“The real story is that modern technology and social media make us a much more oral society than we once were. Naturally poetry will be delivered more through the ear than through the eye—just as it was for most of human history, and still is in most of the world’s 6,000 languages, only about a hundred of which are written in any real way.”
“We believe poetry is the ultimately mobile artform with much to say about our past, present, and future.”
Rob Giampietro on Project Projects’s recent redesign of Poets.org
Two great pieces on concrete poetry and typewriter art this week. The first is from Rick Poyner over on Design Observer on the lost art of the typewriter, in celebration of the new book Typewriter Art: A Modern Anthology by Barrie Tullett:


  “The use of the typewriter to produce these artworks was a pragmatic decision for the poets of the time,” writes Tullett. “It allowed the author to own the page, to dictate the visual structure without relying on the interpretation of a graphic designer, printer, compositor or editor.” We shouldn’t think of these works as exercises in typographic style, he cautions. On the other hand, there were occasions when a designer produced a full-blown typographic interpretation of the typewriter original, treating it as a kind of score that was most fully realized in performance.


And then Steve Heller has a nice piece in The Atlantic on Marvin and Ruth Sackner, avid collectors of concrete poetry since 1974—five years before they even knew “concrete poetry” was a thing:


  The genre “began about 20 years after the commercial introduction of the typewriter and reached its flowering with the advent of concrete poetry in the 1950s and early 1960s,” Marvin explained, adding that this method allowed an inexpensive but often very labor-intensive solution for widespread distribution of a new poetic form. “Moreover, the ease of overstriking letters and text for new visual and kinetic effects would have been costly and difficult if the poems were typeset during that time.”


The Sackners mention Emmett Williams’s seminal Anthology of Concrete Poetry as opening their eyes of the movement. I posted about the anthology a few months ago, after it was released for the first time since 1967. Williams, of course, is the author of my favorite concrete poem, the fascinating Sweethearts.

(It’s also worth relinking to Alexis Madrigal’s great piece from a few months ago on ASCII art which also finds its route in typewriter art and concrete poetry.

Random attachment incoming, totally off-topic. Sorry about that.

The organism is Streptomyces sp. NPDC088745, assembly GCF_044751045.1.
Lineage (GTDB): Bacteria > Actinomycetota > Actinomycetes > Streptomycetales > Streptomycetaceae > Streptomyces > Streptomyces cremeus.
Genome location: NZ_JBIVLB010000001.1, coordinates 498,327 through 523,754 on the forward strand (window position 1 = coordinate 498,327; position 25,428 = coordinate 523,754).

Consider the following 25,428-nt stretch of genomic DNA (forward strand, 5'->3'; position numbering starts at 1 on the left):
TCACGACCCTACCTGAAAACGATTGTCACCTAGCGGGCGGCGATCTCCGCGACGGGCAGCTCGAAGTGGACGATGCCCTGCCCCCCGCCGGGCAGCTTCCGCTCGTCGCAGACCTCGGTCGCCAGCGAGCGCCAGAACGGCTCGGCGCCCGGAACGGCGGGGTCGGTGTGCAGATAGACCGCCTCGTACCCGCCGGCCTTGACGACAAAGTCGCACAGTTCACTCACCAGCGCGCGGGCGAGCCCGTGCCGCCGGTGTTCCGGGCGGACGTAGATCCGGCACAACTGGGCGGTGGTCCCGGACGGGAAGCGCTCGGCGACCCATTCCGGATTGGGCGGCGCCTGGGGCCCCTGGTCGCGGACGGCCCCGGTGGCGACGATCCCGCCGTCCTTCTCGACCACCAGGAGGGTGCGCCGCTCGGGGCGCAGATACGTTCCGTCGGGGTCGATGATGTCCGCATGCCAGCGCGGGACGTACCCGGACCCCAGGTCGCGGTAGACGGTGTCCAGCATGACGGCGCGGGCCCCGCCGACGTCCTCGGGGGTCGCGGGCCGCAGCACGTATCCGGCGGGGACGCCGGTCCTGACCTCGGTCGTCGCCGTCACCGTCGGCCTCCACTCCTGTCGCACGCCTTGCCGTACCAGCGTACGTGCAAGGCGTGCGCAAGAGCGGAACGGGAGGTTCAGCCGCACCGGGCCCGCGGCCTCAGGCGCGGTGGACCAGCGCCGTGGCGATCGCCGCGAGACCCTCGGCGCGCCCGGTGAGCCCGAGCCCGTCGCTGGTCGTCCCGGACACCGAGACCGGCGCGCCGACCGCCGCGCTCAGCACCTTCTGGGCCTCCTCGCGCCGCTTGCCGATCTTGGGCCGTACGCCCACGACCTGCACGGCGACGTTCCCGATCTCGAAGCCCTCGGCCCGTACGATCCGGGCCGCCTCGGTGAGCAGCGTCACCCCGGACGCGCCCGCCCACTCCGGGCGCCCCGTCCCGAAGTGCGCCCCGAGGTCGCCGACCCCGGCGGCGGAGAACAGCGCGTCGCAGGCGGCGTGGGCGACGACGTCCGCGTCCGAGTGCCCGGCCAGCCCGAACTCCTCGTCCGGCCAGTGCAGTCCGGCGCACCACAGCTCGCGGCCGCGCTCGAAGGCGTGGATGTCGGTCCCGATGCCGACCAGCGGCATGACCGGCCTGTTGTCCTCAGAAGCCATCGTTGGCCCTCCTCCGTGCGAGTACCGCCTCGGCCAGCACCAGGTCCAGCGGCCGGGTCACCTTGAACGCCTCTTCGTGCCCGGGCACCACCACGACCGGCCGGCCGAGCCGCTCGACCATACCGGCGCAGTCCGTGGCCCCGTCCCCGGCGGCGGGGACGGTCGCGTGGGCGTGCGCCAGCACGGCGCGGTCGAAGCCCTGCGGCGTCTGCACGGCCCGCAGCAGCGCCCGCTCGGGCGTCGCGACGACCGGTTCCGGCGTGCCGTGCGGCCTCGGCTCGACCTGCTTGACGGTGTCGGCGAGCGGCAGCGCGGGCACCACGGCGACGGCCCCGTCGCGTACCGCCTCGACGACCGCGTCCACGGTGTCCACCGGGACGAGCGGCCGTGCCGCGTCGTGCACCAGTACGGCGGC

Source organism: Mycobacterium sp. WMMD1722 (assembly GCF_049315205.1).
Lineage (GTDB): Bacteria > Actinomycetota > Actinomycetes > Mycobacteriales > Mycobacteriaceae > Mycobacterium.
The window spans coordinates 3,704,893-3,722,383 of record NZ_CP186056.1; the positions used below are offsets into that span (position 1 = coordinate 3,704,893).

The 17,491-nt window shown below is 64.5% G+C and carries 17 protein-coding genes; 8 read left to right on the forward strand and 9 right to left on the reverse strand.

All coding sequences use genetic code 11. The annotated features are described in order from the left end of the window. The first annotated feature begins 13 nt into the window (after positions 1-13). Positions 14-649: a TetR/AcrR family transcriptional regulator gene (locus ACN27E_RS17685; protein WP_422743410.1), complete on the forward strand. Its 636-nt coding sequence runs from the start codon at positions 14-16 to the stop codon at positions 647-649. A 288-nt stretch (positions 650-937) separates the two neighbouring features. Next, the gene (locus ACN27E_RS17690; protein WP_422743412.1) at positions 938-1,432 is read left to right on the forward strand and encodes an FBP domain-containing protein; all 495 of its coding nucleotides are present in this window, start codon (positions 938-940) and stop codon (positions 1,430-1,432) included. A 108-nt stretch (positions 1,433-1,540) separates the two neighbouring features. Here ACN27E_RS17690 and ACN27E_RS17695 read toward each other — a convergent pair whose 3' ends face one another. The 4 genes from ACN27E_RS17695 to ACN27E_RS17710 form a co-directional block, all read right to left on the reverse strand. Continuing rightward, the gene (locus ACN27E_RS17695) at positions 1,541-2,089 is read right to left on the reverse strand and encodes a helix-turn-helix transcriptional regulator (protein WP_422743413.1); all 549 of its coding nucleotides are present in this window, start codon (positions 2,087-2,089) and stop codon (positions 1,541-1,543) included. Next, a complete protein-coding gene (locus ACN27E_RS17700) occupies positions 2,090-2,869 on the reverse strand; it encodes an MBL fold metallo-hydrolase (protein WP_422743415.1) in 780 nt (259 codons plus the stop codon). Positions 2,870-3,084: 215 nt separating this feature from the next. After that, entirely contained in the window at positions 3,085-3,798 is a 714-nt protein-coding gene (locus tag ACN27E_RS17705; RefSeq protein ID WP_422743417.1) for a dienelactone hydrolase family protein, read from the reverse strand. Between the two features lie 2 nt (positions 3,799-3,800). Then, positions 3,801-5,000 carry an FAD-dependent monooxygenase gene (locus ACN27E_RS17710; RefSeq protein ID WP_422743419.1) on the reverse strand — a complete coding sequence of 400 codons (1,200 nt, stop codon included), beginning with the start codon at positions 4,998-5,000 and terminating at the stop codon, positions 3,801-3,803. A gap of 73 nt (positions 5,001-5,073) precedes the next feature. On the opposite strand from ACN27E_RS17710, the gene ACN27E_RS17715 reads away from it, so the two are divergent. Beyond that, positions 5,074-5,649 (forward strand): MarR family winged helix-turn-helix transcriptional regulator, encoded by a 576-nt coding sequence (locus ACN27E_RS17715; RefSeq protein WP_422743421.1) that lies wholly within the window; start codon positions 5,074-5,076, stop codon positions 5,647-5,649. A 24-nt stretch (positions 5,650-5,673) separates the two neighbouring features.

Two great pieces on concrete poetry and typewriter art this week. The first is from Rick Poyner over on Design Observer on the lost art of the typewriter, in celebration of the new book Typewriter Art: A Modern Anthology by Barrie Tullett:

“The use of the typewriter to produce these artworks was a pragmatic decision for the poets of the time,” writes Tullett. “It allowed the author to own the page, to dictate the visual structure without relying on the interpretation of a graphic designer, printer, compositor or editor.” We shouldn’t think of these works as exercises in typographic style, he cautions. On the other hand, there were occasions when a designer produced a full-blown typographic interpretation of the typewriter original, treating it as a kind of score that was most fully realized in performance.

And then Steve Heller has a nice piece in The Atlantic on Marvin and Ruth Sackner, avid collectors of concrete poetry since 1974—five years before they even knew “concrete poetry” was a thing:

The genre “began about 20 years after the commercial introduction of the typewriter and reached its flowering with the advent of concrete poetry in the 1950s and early 1960s,” Marvin explained, adding that this method allowed an inexpensive but often very labor-intensive solution for widespread distribution of a new poetic form. “Moreover, the ease of overstriking letters and text for new visual and kinetic effects would have been costly and difficult if the poems were typeset during that time.”

The Sackners mention Emmett Williams’s seminal Anthology of Concrete Poetry as opening their eyes of the movement. I posted about the anthology a few months ago, after it was released for the first time since 1967. Williams, of course, is the author of my favorite concrete poem, the fascinating Sweethearts.

(It’s also worth relinking to Alexis Madrigal’s great piece from a few months ago on ASCII art which also finds its route in typewriter art and concrete poetry.

“Is anything about computer-generated poetry radically new? Mostly, yes. Robopoetics challenge several conventional theories about literature and bolster other claims (like Barthes’ death of the author) with hard, non-theoretical proof. In electronic literature there is no dyadic author and text: the new creative schema is a triad of programmer, robotic author, and text. Robopoetics shifts the burden of creativity onto programming and the selection of source materials. (If you’re feeling contrarian you might argue that this contemporary triad isn’t so different from the classical muse-author-text model, but anyway.)”

Robopoetics: The Complete Operator’s Manual